The event was held virtually on Zoom due to Covid-19 restrictions. During the session, the research team shared findings from four ongoing studies involving glucocorticoid medications. Interactive polls and structured discussion were used to help participants share their experiences of glucocorticoid medication. Pre- and post-attendance online questionnaires were used to collect quantitative and qualitative feedback about the event.

Monthly PPI group meetings

CYP and their parents from the large group PPI event were invited for participation in a series of monthly smaller PPI groups, held April-June 2021, on Saturdays so that CYP could participate. Five families committed to the full series of 3 monthly PPI events, with a total of eight participants. The ages of the CYP ranged from 7 to 17 with 1 adult with previous experience of glucocorticoid treatment as a CYP. The conditions necessitating glucocorticoid use included SLE, Behçet’s disease and Nephrotic Syndrome.

The aim of the meetings was to provide input into glucocorticoid-associated clinical studies and to inform the development of a future PROM evaluating glucocorticoid associated HRQOL in paediatric patients. Both CYP and parents were compensated for their time as per the NIHR INVOLVE guidelines [6]. The small group meetings were also held virtually on Zoom, and composed of education segments, interactive tasks and structured discussions. The group was given education on how clinical research is performed and the importance of study design through short presentations and animations [18]. Feedback from the participants was collected following each meeting using online questionnaires and small group discussion to inform future sessions.


Large group PPI event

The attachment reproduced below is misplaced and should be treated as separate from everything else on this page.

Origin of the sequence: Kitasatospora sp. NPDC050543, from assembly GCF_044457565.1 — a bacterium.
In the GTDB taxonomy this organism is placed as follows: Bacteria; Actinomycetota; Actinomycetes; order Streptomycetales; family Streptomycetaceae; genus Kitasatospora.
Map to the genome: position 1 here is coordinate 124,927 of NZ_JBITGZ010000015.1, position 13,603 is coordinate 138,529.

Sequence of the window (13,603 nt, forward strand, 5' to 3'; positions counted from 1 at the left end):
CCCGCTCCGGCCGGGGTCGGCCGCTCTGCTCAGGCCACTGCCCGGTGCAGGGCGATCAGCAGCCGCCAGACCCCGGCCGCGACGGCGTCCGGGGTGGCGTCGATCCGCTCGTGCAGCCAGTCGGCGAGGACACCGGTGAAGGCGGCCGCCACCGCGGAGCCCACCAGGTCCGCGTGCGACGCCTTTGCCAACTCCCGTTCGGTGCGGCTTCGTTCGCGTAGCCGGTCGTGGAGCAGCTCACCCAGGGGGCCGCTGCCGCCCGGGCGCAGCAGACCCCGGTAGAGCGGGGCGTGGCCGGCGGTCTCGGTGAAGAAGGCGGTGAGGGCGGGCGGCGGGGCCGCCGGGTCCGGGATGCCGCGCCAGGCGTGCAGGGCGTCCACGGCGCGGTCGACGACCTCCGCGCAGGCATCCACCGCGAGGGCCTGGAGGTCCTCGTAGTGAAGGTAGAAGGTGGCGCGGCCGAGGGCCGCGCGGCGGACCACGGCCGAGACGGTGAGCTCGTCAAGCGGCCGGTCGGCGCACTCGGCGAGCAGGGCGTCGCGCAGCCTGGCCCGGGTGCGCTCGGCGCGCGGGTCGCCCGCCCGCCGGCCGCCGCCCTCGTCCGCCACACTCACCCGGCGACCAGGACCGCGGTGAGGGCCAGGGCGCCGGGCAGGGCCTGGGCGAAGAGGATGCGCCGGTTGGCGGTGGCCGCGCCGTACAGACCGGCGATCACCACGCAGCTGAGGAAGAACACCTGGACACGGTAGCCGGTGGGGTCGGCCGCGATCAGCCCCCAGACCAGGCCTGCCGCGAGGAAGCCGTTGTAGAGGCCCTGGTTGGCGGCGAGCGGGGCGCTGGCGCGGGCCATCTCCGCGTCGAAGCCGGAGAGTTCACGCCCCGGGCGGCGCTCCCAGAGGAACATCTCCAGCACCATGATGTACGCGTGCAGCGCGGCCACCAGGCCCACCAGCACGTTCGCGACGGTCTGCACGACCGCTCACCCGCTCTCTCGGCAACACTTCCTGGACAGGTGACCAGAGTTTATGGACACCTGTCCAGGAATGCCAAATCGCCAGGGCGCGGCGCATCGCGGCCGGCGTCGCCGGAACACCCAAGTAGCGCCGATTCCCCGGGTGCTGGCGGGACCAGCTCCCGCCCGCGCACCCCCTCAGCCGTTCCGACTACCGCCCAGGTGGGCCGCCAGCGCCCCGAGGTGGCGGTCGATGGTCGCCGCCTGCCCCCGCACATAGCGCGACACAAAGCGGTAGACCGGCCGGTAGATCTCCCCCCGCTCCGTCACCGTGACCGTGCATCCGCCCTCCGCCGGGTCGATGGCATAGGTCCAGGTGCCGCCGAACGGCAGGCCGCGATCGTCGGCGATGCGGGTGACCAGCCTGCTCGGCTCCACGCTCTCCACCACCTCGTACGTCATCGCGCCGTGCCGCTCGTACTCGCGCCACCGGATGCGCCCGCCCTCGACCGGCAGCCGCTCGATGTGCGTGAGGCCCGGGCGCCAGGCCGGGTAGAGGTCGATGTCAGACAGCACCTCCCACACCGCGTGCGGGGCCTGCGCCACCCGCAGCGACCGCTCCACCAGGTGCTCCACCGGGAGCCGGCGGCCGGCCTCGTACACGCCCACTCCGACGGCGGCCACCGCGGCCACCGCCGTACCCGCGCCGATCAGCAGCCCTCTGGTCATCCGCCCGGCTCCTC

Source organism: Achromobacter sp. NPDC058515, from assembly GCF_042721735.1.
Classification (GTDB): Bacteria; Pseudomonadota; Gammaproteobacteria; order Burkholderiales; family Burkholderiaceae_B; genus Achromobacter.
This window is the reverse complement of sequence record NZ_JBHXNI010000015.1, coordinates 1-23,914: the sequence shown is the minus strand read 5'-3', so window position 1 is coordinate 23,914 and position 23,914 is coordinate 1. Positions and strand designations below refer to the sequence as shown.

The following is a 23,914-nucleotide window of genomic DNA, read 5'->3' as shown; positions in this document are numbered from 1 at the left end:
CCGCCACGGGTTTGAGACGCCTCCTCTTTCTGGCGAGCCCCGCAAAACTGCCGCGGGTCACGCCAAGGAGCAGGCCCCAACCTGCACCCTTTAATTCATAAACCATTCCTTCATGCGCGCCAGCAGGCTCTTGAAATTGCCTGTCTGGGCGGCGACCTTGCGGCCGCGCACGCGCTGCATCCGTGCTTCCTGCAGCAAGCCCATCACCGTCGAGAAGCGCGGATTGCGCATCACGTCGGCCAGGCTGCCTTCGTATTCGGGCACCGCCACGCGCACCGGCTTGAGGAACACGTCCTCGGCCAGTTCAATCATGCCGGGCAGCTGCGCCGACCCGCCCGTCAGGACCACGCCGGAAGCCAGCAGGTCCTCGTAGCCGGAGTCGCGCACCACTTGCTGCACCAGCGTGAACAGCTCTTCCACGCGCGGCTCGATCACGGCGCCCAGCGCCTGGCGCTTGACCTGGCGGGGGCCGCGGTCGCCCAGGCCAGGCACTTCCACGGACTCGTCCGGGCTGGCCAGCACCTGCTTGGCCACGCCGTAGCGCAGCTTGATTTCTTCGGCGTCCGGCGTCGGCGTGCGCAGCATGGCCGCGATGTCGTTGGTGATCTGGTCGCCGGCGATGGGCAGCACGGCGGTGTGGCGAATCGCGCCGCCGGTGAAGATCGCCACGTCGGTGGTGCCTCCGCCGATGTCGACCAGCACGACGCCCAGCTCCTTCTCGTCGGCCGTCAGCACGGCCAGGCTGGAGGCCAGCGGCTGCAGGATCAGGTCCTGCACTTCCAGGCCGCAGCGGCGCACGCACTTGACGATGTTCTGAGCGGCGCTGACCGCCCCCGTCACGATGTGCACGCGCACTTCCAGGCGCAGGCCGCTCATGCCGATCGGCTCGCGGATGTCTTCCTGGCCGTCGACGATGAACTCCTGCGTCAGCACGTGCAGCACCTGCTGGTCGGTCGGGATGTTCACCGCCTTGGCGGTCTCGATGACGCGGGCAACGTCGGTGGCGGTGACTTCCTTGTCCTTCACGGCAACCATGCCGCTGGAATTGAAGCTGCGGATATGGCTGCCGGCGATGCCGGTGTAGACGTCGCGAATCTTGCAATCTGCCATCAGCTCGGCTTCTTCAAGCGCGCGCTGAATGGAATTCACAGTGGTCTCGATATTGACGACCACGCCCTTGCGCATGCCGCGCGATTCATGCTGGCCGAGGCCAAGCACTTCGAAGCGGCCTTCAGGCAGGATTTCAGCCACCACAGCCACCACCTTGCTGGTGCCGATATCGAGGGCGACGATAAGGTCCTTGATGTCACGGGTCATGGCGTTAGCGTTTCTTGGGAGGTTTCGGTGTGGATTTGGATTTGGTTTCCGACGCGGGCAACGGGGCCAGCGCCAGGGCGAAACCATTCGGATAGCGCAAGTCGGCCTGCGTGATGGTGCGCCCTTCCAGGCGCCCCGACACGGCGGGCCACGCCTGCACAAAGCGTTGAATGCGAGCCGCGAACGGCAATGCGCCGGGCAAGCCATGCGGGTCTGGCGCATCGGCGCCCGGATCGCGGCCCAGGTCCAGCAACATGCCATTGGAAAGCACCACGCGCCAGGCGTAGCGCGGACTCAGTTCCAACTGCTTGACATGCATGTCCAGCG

Of the nine families that took part in the large group event, most participants (86%) reported that they were ‘likely’ or ‘very likely’ to attend future PPI events and that they were ‘likely’ or ‘very likely’ to recommend the event to friends and family. Online pre-attendance and post-attendance questionnaires showed the education from the research team on their ongoing studies led to improvement in mean self-reported confidence in their knowledge of glucocorticoid medication and associated research [1 = not at all confident, 5 = very confident] in the following: what steroid medications are (pre = 3.9, post = 4.8), steroid side effects (pre = 3.8, post = 4.6), patient-reported outcome measures (pre = 2.0, post = 4.5), available research on steroids (pre = 2.2, post = 3.5).

The interactive polls and quizzes were used to encourage discussion and allow families to share their experiences with one another. Submissions of word associations with glucocorticoid medication formed a ‘word cloud’ which can be seen in Fig. 1. This showed a focus on glucocorticoid medication side-effects with the predominant words being ‘hungry’, ‘mood’ and ‘stomach’.

Fig. 1
figure 1

‘Word cloud’ from interactive poll at large group CYP glucocorticoid medication PPI event

During structured small group discussion, CYP and their parents shared their diverse experiences and views in relation to glucocorticoid medication. Many reported benefits including rapid improvement in their disease, reduced pain and improved mobility. However, there were a greater number of negative effects reported, particularly those impacting upon health-related quality of life, including effects on body image, school, mood and relationships with others. This highlighted the need for a future PROM to capture both positive and negative aspects of glucocorticoid use.

Monthly PPI group events